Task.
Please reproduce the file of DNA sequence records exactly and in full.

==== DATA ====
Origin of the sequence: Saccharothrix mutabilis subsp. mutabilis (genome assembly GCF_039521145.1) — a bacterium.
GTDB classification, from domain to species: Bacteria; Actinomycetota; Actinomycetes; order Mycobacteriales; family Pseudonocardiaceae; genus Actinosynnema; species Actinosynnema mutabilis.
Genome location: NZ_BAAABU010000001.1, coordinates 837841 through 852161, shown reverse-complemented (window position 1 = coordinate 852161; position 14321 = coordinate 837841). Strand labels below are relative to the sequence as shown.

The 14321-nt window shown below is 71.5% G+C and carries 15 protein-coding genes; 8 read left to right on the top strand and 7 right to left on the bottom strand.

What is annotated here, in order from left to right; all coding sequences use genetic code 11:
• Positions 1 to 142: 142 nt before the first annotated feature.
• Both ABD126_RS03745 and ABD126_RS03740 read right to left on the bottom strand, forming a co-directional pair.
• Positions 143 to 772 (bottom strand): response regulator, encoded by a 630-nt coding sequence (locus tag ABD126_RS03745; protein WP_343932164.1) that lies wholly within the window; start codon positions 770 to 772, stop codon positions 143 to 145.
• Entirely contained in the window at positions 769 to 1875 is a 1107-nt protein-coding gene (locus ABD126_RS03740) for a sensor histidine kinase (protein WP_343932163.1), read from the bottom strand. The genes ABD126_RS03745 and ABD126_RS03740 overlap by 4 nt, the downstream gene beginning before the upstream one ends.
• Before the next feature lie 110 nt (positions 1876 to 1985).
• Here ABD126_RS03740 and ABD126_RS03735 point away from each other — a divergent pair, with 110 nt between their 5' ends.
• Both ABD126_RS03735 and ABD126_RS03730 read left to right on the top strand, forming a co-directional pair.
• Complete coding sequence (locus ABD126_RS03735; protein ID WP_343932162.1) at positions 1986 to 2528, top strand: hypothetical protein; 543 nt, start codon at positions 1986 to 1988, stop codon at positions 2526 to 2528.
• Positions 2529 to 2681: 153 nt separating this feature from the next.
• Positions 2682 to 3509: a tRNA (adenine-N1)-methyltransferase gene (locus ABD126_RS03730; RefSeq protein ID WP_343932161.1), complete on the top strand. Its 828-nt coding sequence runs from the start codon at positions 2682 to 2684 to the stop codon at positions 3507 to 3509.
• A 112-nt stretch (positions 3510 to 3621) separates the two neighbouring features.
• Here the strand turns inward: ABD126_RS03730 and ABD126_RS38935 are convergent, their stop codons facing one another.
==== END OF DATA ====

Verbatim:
Origin of the sequence: Saccharothrix mutabilis subsp. mutabilis (genome assembly GCF_039521145.1) — a bacterium.
GTDB classification, from domain to species: Bacteria; Actinomycetota; Actinomycetes; order Mycobacteriales; family Pseudonocardiaceae; genus Actinosynnema; species Actinosynnema mutabilis.
Genome location: NZ_BAAABU010000001.1, coordinates 837841 through 852161, shown reverse-complemented (window position 1 = coordinate 852161; position 14321 = coordinate 837841). Strand labels below are relative to the sequence as shown.

The 14321-nt window shown below is 71.5% G+C and carries 15 protein-coding genes; 8 read left to right on the top strand and 7 right to left on the bottom strand.

What is annotated here, in order from left to right; all coding sequences use genetic code 11:
• Positions 1 to 142: 142 nt before the first annotated feature.
• Both ABD126_RS03745 and ABD126_RS03740 read right to left on the bottom strand, forming a co-directional pair.
• Positions 143 to 772 (bottom strand): response regulator, encoded by a 630-nt coding sequence (locus tag ABD126_RS03745; protein WP_343932164.1) that lies wholly within the window; start codon positions 770 to 772, stop codon positions 143 to 145.
• Entirely contained in the window at positions 769 to 1875 is a 1107-nt protein-coding gene (locus ABD126_RS03740) for a sensor histidine kinase (protein WP_343932163.1), read from the bottom strand. The genes ABD126_RS03745 and ABD126_RS03740 overlap by 4 nt, the downstream gene beginning before the upstream one ends.
• Before the next feature lie 110 nt (positions 1876 to 1985).
• Here ABD126_RS03740 and ABD126_RS03735 point away from each other — a divergent pair, with 110 nt between their 5' ends.
• Both ABD126_RS03735 and ABD126_RS03730 read left to right on the top strand, forming a co-directional pair.
• Complete coding sequence (locus ABD126_RS03735; protein ID WP_343932162.1) at positions 1986 to 2528, top strand: hypothetical protein; 543 nt, start codon at positions 1986 to 1988, stop codon at positions 2526 to 2528.
• Positions 2529 to 2681: 153 nt separating this feature from the next.
• Positions 2682 to 3509: a tRNA (adenine-N1)-methyltransferase gene (locus ABD126_RS03730; RefSeq protein ID WP_343932161.1), complete on the top strand. Its 828-nt coding sequence runs from the start codon at positions 2682 to 2684 to the stop codon at positions 3507 to 3509.
• A 112-nt stretch (positions 3510 to 3621) separates the two neighbouring features.
• Here the strand turns inward: ABD126_RS03730 and ABD126_RS38935 are convergent, their stop codons facing one another.